Republicans are mounting a counteroffensive against Equal Pay Day, the Paycheck Fairness Act, and indeed the very notion that equal pay is a serious issue. Since you can’t straight-up admit to opposing equal pay, the substance of the Republican counteroffensive is essentially this: We support equal pay. Just not any efforts to actually make it a reality.
It’s misleading, they say, to say that women make 77 cents for every dollar a man makes, because that’s not entirely a result of active discrimination. So let’s dismiss the social forces that lead to jobs dominated by women being paid less than jobs dominated by men, let’s dismiss the pressures that push women into lower-paying jobs or out of the workforce altogether, and then, just for good measure, let’s also wave away active, intentional discrimination. Because you can’t deal with that without government action or lawsuits against employers, and as Republicans, we’re definitely opposed to both of those things. So, oops, looks like there’s nothing we can do.
And talking about unequal pay is bad because, in the words of Sabrina Schaeffer of the Independent Women’s Forum, “Perpetuating the myth that women are a victim class harms women and makes them feel weak.” Heavens, no. Women are empowered by their lack of economic power, I suppose.
Republicans are also rolling out their more general answer on their problems attracting women voters, and of course, again, the answer is not to promote policies that help women. It’s to jump up and down pointing at the few women they have in office now. “See! Women! Now vote for us, ladies.” Never mind that of the 20 women in the Senate, just four are Republican (and while Democrats control the Senate, it’s not by a four to one margin, sadly). Never mind that of the 82women in the House, just 20 are Republicans—8.2 percent of their party’s House membership, compared to 29 percent of the Democratic Party’s House membership. (Which is to say, Democrats need to improve, but Republicans are downright pathetic.)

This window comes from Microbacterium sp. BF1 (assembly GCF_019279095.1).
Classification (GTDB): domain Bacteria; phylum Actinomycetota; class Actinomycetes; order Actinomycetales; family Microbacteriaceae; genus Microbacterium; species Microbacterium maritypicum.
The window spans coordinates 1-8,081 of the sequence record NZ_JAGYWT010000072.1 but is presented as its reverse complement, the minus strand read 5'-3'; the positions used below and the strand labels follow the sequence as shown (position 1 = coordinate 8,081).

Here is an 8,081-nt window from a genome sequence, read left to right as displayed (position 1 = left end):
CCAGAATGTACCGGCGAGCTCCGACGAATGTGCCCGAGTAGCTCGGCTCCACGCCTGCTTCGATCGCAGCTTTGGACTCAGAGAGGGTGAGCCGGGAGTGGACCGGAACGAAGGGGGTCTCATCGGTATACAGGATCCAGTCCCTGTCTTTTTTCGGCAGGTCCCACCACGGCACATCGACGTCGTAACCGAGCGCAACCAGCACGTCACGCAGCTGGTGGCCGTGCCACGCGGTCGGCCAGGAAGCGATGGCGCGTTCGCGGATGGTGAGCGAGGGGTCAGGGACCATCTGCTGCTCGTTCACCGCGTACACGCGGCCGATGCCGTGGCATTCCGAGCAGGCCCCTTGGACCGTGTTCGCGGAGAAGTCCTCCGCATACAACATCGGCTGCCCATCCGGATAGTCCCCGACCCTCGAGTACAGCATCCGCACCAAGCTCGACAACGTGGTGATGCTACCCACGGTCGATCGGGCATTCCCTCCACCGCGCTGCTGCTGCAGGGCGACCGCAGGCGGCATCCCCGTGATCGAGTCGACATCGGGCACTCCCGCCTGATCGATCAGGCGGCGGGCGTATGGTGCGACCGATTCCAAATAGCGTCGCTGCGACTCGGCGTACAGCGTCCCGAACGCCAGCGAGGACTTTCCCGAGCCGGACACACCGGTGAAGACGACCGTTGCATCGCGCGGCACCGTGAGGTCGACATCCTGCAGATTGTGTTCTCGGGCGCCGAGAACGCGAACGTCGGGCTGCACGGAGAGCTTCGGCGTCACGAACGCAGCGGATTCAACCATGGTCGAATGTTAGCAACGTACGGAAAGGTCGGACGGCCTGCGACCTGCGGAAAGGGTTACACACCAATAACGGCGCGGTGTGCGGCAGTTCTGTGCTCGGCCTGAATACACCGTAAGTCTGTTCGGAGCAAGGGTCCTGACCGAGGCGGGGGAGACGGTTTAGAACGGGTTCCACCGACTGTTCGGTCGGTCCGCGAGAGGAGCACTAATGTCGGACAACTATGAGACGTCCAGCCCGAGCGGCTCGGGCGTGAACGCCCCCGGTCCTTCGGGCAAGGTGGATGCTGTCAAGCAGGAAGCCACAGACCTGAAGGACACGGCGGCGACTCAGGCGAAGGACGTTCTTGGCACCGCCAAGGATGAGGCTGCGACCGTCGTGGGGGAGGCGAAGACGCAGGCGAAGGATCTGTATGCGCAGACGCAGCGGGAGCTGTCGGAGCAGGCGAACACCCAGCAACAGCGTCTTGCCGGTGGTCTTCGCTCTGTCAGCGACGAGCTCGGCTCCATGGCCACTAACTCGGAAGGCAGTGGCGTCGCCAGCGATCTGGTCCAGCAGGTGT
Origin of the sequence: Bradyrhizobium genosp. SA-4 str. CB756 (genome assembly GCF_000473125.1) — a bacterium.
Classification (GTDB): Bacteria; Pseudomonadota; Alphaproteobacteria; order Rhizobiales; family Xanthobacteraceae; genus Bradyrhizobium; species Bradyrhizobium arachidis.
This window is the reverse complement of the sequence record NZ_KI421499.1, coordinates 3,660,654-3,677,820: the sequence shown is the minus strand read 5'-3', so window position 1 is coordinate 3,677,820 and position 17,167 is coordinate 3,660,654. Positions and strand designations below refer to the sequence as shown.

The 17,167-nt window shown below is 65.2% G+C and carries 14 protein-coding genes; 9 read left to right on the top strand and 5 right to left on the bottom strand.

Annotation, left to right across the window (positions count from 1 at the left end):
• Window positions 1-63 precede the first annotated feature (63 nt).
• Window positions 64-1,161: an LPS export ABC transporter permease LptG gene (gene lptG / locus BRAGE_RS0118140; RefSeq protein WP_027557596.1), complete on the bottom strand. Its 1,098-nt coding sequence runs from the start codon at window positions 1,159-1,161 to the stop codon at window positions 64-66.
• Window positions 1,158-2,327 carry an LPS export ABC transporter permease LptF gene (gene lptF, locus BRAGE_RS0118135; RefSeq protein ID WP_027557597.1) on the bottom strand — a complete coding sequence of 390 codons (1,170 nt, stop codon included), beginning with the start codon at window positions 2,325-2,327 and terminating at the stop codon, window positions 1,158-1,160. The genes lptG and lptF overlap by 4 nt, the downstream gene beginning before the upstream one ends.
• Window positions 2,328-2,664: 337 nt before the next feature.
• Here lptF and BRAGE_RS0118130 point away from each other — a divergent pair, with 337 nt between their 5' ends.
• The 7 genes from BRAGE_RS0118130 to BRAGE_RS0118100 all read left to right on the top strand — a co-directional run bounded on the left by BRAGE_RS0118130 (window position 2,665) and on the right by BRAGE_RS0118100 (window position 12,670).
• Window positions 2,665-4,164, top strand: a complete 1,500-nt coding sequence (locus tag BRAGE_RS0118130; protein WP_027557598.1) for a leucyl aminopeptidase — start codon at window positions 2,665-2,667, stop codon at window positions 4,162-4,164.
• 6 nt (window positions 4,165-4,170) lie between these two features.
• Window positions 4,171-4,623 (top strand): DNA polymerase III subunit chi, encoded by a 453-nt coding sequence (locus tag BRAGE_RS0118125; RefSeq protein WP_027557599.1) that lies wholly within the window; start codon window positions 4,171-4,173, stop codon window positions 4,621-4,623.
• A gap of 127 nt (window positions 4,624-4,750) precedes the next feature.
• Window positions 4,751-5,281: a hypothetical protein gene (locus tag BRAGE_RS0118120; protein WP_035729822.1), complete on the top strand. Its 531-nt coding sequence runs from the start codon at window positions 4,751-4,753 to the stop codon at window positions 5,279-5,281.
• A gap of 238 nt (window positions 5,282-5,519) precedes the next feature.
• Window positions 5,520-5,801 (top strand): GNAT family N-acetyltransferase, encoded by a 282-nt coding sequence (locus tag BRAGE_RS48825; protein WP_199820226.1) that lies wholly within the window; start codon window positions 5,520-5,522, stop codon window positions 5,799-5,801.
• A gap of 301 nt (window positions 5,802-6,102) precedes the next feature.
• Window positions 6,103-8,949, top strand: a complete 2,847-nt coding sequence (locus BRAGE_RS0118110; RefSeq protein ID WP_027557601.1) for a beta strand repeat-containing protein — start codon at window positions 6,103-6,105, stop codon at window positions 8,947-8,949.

So, in keeping with their lack of interest in policy solutions for problems that women in particular face, Republicans are on the phone to Politico every other day announcing some new discussion of how they already represent women super well, thanks very much, and are now ready to make sure that women voters understand this. But, uh:
House Republican Conference Chairman Cathy McMorris Rodgers is the only GOP woman in leadership in either chamber. There are also fewer female Republican candidates running than in past election cycles.
But never mind all that! After all, they’re making a sincere effort to keep any of their male candidates and incumbents from talking publicly about legitimate rape this time around, so it’s all good, right? Right?
This article was originally printed on the Daily Kos on April 8, 2014. Reprinted with permission.
About the Author: Laura Clawson is the labor editor at the Daily Kos.